Winter was relatively quiet on the farm where I grew up. We spent more time with neighbors and relatives in the long, dark evenings, after dads and uncles had spent the day repairing farm equipment or logging.
In my memory, a lot of this wintry time takes place at my uncle’s comfortably ramshackle, two-story farmhouse. This house had a big potbelly stove in a spacious living room, where my aunt used to put me down for naps in a cupboard drawer and where we watched her “stories” with her in the afternoons. It had a huge kitchen, dominated by an enormous, legendarily cluttered table. I remember the smell of fried potatoes, and the sink filled with dishes, and—am I remembering this right? —an old, mangle washing machine in the corner.
But mostly, I remember the voices. On a given winter evening there might have been a dozen of us clustered around that table, perhaps with a kid or two perched on the countertops, balancing plates on their knees. Dinnertime was a sort of performance; speaking up was a big deal because it meant people would listen to you. If you didn’t have something worth saying, or better yet, worth laughing at, the conversational gods would quickly pass over you. There was a lot of pressure to be compelling.
Much more enjoyable was the after-dinner talk. Technically, this was a grownups-only zone. Kids had mostly scattered to the cousins’ attic bedroom or in front of the TV, leaving the adults to talk among themselves in a pleasant, low rumble, punctuated by laughter.
I was the kind of kid who is drawn to the delicious drone of voices like a bee to the sweetest nectar. So I was usually lurking around the edges of that big conversation, tucked under the table or burrowed into someone’s lap. In the same way I can hum certain songs from my youth without recalling more than a snippet of the lyrics, I could not tell you what the adults at that table spoke about. It didn’t matter to me in the least. It just mattered that the voices I loved were swirling around me like a protective cloud. It meant that the grownups were on the scene, and I was safe.
Now that I’m one of the grownup voices at these sorts of gatherings, I think I have a better sense about what it might have been like for the adults at the table. There would have been simmering disagreements, stories shared, ideas debated; gossip about other folks not present; infectious, uncontrollable laughter triggered by memories of ancient, shared history.
My house has been filled with gatherings of voices over these past few weeks. They have been warm and funny and convivial, and I’m grateful for the sense of fellowship they’ve given me. But for the grownups at the table, conversation isn’t the comforting background noise that lulls a child to sleep. It’s vital and sometimes contentious, and the effort of it connects us more deeply to our fellow humans. Grownup conversation is not designed to make us feel safe.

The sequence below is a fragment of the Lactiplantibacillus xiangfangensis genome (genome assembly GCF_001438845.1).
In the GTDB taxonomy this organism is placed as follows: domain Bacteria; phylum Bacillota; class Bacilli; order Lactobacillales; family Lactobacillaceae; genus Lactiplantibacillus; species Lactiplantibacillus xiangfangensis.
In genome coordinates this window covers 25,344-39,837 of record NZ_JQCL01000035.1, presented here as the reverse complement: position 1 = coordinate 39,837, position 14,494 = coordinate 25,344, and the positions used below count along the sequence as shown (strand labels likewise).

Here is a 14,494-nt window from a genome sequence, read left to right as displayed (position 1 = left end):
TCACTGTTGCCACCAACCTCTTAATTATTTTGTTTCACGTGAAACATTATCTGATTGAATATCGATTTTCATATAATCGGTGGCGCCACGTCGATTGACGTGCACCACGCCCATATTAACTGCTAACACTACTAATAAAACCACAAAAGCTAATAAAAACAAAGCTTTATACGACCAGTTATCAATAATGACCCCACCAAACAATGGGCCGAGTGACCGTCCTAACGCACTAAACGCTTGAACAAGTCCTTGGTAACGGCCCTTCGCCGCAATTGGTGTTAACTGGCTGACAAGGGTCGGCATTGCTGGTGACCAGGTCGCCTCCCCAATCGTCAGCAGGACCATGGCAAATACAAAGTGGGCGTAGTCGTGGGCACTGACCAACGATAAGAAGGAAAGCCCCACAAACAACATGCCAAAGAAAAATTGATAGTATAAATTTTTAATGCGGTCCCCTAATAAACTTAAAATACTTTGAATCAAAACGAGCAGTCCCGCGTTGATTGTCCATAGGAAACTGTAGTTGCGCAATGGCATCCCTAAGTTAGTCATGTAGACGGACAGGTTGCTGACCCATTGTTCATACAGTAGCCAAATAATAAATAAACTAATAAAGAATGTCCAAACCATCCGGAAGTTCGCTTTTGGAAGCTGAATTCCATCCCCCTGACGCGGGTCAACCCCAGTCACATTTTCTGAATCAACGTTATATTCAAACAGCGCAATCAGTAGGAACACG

We’re at the last Full Moon before the Winter Solstice; here in the Northern Hemisphere, it’s cold and the days are short, and lord knows we want to be warmed and comforted. The Full Moon symbolizes revelation, and in Gemini, conversations that reveal the full color of Sagittarian beliefs. Around the grownups’ table, even the old stories warmly told, reminiscing about childhood and those who are gone, reveal the ideologies and creeds that have been passed down to us. But Gemini is the voice of the child on auntie’s lap, the emissary from the next generation, asking the innocent, embarrassing question that challenges the inherited narrative.
This Full Moon is opposed by Saturn in Sagittarius. It’s time for serious conversations that we don’t necessarily want the children to overhear. There is the sorry sense that language is useless because talking doesn’t solve anything and information can’t be trusted. I don’t know if talking solves anything, but it absolutely matters. Language is the currency of understanding. And the cost of sitting at the grownups’ table is the loss of bright innocence and the comforting drone of older voices.
The Gemini Full Moon challenge is to reveal ourselves through our words, and to talk about the things that matter. This doesn’t mean we can’t use magical language; the older I get, the more I resort to indirect and magical means to create forward motion that isn’t possible any other way. But sometimes my Sagittarius Ascendant prevails, and the magic wand is replaced with a sharper weapon.
I lost some readers with my last essay. I expected I would. Some were readers who had found it comfortable to sit by the fire with me as I told gentle stories; we enjoyed each other’s company for awhile. But grownups at the table must sometimes have difficult conversations. Ideally they should be constructive ones, but I’m no saint, and I get angry sometimes. And I stand by that, because anger is the right reaction to ugly rhetoric.
But it’s sobering to be a grownup at the table, to feel no comforting generational buffer between me and a world that seems cold and mean and threatening. I imagine that those who disagree with me about other things can relate to that, at least. I’d like to be one of those comforting, droning, far-away, Charlie Brown-adult voices. But it’s a Gemini Full Moon, opposed by Saturn, and we’re the grownups at the table. So we have to have the hard conversations. We have to tell our truths and take our lumps. Most of all, I suppose we just have to keep talking.
© 2016 April Elliott Kent